Sharpen Your Integrated Reasoning Skills

7 Feb

Exactly one year ago, Integrated Reasoning (IR) became an official part of the GMAT exam. Since its official launch on June 5, 2012, more than 200,000 test takers have sent their IR scores to graduate business schools around the world, where admissions committees have begun to incorporate these scores in their acceptance decisions.

Simply put, the IR section tests you on the skills you use every day to analyze information. You use IR skills, for example, when you conduct an Internet search to find an affordable apartment within walking distance of a subway station; or plan an itinerary for a two-week trip to Barcelona, Madrid, and Casablanca; or schedule your course load for the coming two semesters—or do all three tasks at once.

To mark IR’s one-year anniversary, we offer you an informal quiz to test your awareness of the significance of the new test section for your academic and career success. [Hint: Use the graphs and table below to inform your answers.]

True or false?

  • People who graduated from IR intensive programs seem to find a job more easily and earn more when they use IR skills in their work.
  • The more often graduate business school alumni use IR skills on the job the more likely they are to be ahead of or on track with their career plans.

IR Salary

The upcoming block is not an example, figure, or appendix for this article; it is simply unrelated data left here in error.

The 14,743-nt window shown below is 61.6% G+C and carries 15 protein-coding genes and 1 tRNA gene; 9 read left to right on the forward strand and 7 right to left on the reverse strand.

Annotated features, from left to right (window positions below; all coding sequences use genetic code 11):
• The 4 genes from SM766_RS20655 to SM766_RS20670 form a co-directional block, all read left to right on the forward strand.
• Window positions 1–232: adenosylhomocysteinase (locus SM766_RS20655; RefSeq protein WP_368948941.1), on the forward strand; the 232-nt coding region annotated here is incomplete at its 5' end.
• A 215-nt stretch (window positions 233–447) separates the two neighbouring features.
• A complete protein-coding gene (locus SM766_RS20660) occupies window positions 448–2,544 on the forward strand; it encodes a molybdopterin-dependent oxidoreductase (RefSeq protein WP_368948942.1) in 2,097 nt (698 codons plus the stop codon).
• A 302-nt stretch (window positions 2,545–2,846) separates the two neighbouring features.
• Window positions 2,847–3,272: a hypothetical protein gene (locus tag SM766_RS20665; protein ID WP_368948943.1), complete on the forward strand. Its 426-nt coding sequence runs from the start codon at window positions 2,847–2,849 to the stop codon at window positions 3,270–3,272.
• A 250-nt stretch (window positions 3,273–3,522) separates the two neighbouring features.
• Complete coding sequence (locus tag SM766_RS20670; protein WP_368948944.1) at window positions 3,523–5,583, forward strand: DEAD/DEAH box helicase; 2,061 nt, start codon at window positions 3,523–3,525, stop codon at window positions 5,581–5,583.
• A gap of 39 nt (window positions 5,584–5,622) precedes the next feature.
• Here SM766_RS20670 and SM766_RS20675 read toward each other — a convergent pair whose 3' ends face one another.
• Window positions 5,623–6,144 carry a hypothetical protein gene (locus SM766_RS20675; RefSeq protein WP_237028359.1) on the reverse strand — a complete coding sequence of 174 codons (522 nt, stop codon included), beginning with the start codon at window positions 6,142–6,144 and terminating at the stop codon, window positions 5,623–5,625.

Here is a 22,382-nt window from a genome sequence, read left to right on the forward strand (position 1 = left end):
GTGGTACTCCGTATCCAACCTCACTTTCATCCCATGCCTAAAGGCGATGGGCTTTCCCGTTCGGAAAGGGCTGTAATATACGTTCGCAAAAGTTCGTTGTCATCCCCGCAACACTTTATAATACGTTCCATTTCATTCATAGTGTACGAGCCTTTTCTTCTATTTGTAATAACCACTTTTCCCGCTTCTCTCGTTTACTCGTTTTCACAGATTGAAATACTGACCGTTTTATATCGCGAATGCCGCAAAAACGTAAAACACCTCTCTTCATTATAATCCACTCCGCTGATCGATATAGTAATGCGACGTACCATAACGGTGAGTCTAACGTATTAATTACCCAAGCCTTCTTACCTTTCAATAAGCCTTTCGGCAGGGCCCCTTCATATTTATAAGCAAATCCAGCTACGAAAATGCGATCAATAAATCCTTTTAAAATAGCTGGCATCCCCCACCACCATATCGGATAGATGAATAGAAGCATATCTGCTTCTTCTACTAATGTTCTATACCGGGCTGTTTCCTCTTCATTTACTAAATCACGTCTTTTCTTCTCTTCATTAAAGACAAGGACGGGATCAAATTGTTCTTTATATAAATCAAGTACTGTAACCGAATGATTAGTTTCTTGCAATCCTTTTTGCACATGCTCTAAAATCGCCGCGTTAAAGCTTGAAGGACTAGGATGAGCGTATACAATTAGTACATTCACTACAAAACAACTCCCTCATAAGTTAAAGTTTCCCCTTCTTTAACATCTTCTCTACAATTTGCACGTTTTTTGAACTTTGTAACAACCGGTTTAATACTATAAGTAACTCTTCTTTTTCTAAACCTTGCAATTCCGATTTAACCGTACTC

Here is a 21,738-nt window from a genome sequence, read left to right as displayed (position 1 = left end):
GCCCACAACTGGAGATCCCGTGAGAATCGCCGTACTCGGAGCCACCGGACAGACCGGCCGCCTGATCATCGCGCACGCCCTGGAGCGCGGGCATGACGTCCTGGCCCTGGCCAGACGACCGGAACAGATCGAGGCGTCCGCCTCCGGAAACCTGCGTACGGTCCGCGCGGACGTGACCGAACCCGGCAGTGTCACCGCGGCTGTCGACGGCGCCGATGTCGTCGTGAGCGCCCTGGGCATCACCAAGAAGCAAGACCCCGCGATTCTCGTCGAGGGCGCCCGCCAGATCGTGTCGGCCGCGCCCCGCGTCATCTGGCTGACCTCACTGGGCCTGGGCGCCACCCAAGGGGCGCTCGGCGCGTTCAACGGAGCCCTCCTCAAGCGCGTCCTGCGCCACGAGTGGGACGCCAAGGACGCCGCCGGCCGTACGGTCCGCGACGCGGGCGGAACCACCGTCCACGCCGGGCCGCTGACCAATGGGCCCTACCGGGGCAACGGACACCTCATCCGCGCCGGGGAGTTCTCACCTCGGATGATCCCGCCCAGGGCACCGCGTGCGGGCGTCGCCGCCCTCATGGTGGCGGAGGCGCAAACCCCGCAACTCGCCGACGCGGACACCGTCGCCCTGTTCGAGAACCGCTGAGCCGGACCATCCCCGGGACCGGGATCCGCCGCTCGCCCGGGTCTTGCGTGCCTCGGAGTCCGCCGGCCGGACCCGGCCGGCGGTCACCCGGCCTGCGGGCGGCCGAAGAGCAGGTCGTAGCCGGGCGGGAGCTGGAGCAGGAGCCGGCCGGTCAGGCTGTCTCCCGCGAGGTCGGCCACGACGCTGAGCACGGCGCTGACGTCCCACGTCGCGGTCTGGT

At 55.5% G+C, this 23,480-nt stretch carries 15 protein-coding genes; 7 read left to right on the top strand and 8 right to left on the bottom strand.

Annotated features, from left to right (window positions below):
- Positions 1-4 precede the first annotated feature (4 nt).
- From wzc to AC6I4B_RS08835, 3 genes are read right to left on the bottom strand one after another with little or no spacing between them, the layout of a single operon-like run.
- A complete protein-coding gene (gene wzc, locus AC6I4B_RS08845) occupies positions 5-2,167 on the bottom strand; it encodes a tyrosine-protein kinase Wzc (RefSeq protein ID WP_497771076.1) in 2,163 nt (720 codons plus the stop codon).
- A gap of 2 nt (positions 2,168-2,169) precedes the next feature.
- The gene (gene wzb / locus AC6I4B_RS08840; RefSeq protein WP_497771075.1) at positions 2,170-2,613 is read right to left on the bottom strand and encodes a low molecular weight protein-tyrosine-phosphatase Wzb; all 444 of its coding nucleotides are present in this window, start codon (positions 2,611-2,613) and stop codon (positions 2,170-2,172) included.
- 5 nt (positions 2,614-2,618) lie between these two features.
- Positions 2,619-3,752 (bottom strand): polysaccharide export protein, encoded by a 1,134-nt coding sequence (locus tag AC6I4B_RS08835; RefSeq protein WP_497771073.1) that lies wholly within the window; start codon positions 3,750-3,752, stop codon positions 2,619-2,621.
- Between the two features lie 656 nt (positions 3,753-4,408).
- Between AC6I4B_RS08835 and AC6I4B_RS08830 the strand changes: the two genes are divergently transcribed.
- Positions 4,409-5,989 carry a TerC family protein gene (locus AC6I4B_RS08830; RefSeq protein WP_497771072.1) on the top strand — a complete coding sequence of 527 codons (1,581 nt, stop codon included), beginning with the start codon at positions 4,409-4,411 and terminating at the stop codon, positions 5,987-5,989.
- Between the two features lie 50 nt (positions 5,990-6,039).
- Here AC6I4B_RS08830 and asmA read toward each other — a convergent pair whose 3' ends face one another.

IR Skills

IR Jobs

IR Skills Are Already in Your Grasp

Pat yourself on the back if you answered “true” to both statements. You successfully demonstrated your “integrated reasoning” skills by synthesizing, organizing, evaluating, and manipulating data in graphical and text formats to arrive at solutions that may have depended on information from one or more sources.

The Integrated Reasoning section of the GMAT exam tests skills that management faculty and employers worldwide identified as important for your success in the classroom, such as your ability to analyze data presented in a case study, and in the workplace, where you will need to sort through reams of data, determine what is relevant, and incorporate it into a strategic solution for a client.

via Sharpen Your Integrated Reasoning Skills on the GMAT Exam.

Leave a Reply

Fill in your details below or click an icon to log in: Logo

You are commenting using your account. Log Out / Change )

Twitter picture

You are commenting using your Twitter account. Log Out / Change )

Facebook photo

You are commenting using your Facebook account. Log Out / Change )

Google+ photo

You are commenting using your Google+ account. Log Out / Change )

Connecting to %s

%d bloggers like this: